Ring-around-the-roses is now a children’s game derived from the grim days of the black death. Ring-around-the-spruce-tree played by me and an irate mother moose intent on reducing me to a thin layer of pulverized flesh on the ground is quite another. While she was determined to protect her new calf, I was keen to protect myself.

Sunday, November 8, 2009

Giraffes in Niger


Wildlife in Niger has been in serious trouble form poachers and hungry people for many years. One species that has been extirpated from the region is the scimitar-horned oryx, seen here in Texas and most of the world’s remaining members of this species now reside in North America. Indeed several exist on private game ranches. In the late 1980s I visited one such ranch in Texas where a philanthropic oil man had give over a large chunk of his land to their propagation. One of our party asked him “Why don’t you send some back to Niger?"

His reply – “Why would I? Everyone and his brother has an AK47. The animals would not last a month.”

So, the recent story from the BBC webs site about the resurgence of the West African giraffe in Niger is all the more remarkable.

As the reporter Martin Plaut writes
“From a herd of 50 animals, careful conservation supported by Niger's government has seen their numbers rise to around 200.”

Mind you this is still only a fraction of what once was an enormous number of these remarkable animals that roamed right across the region all the way to the Atlantic coast.

As I wrote in my blog of December 31, 2008 there are now five recognized species of giraffe. You can see four of them in that blog, but I have never seen the West African species, the rarest of all. My only chance to do so would have been in northern Cameroon in 1996, but I was fully engaged in an elephant collaring project with New York-based Wildlife Conservation Society. If you would like to read how very difficult this project was you can do in chapters 10 & 11 of The Trouble With Lions.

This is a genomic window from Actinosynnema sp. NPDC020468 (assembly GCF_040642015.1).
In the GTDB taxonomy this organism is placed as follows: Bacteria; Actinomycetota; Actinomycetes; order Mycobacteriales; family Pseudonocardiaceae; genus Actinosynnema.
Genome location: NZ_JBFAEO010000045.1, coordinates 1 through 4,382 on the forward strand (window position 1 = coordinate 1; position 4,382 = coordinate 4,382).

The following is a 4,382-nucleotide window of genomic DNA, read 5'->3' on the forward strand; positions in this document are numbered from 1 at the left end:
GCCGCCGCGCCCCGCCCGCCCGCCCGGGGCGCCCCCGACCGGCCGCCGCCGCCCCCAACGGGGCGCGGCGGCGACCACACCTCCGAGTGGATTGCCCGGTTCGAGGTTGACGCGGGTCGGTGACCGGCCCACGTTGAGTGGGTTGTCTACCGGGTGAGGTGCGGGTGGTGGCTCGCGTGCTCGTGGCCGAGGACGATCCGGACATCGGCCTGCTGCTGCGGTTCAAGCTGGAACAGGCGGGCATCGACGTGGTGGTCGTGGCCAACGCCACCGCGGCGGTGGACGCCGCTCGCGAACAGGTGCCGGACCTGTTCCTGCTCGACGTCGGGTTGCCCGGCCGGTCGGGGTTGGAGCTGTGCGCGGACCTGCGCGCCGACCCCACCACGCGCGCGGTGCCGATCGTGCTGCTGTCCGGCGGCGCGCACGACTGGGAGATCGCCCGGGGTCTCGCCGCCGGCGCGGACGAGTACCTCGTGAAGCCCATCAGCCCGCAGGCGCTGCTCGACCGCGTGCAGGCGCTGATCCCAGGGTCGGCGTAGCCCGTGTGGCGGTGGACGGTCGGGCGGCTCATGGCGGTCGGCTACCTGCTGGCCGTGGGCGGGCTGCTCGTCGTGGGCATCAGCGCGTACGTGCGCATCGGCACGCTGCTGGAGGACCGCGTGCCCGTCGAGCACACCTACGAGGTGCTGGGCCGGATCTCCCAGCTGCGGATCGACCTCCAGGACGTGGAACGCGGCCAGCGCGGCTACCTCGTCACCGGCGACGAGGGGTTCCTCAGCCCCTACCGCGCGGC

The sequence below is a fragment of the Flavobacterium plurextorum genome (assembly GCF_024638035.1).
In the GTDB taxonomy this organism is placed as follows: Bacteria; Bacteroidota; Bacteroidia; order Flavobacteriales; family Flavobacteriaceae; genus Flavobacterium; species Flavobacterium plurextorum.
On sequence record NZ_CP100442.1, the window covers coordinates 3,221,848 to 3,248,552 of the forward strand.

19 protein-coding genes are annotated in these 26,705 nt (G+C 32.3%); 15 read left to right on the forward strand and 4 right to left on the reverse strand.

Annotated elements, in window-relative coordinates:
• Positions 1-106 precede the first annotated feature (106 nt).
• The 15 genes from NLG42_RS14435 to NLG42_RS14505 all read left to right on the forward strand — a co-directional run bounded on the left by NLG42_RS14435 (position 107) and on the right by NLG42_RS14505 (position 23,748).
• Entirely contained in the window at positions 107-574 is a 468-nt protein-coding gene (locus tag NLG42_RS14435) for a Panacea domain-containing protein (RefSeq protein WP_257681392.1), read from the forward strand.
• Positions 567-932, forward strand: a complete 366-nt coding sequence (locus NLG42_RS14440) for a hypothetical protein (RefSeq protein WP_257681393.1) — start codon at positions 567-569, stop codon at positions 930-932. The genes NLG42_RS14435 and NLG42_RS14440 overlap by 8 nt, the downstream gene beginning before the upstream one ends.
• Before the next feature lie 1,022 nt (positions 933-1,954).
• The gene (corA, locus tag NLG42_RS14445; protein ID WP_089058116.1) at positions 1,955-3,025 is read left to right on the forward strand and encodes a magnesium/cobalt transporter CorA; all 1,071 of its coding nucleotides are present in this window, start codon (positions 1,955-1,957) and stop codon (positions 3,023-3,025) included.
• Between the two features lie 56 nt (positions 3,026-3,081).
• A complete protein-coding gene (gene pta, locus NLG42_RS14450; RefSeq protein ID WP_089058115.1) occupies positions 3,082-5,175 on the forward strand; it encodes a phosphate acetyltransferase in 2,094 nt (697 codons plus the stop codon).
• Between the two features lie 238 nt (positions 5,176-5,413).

The good news in this BBC story is that the giraffes have been seen within 60 km of the country’s capital city Niamey and the government has banned all hunting in the hope that the animals will help with the tourist trade.

Thursday, November 5, 2009

Furadan in the USA


A recent story out of the state of Missouri caught my eye because it involved the prosecution and sentencing of a man from Raymondville for using Furadan (Carbofuran) to kill wildlife. The story appeared on Nov 3rd & 4th in the on-line newspaper the Springfield News-Leader, which you can find here.

I have posted in Furadan a few times before, all to do with African wildlife, and in doing so was under the mistaken belief that the stuff was banned in North America. In Africa it has been used to deliberately kill lions and to capture huge numbers of birds. You can read about that in the blogs of March 15 & 30, May 29 and June 13 & 18.

This case is interesting because the culprit, one Eric Bryant, carried out the offense in January this year. He had treated some deer meat with the poison in an effort to control coyotes. In six weeks had killed at least three domestic dogs, several coyotes, a gray fox, a skunk, a red-tailed hawk and three American crows. These creatures were found by federal agents, and there is of course no way of knowing how many other animals perished.

My own yellow lab, Caesar, would be just as susceptible as any other dog, maybe even more so given his breed's tendency to eat anything he finds.

This just goes to show that the poison can kill a wide range of species. It acts by disrupting nerve conduction. The stuff is highly toxic to humans, and as little as a quarter tea-spoon can be fatal.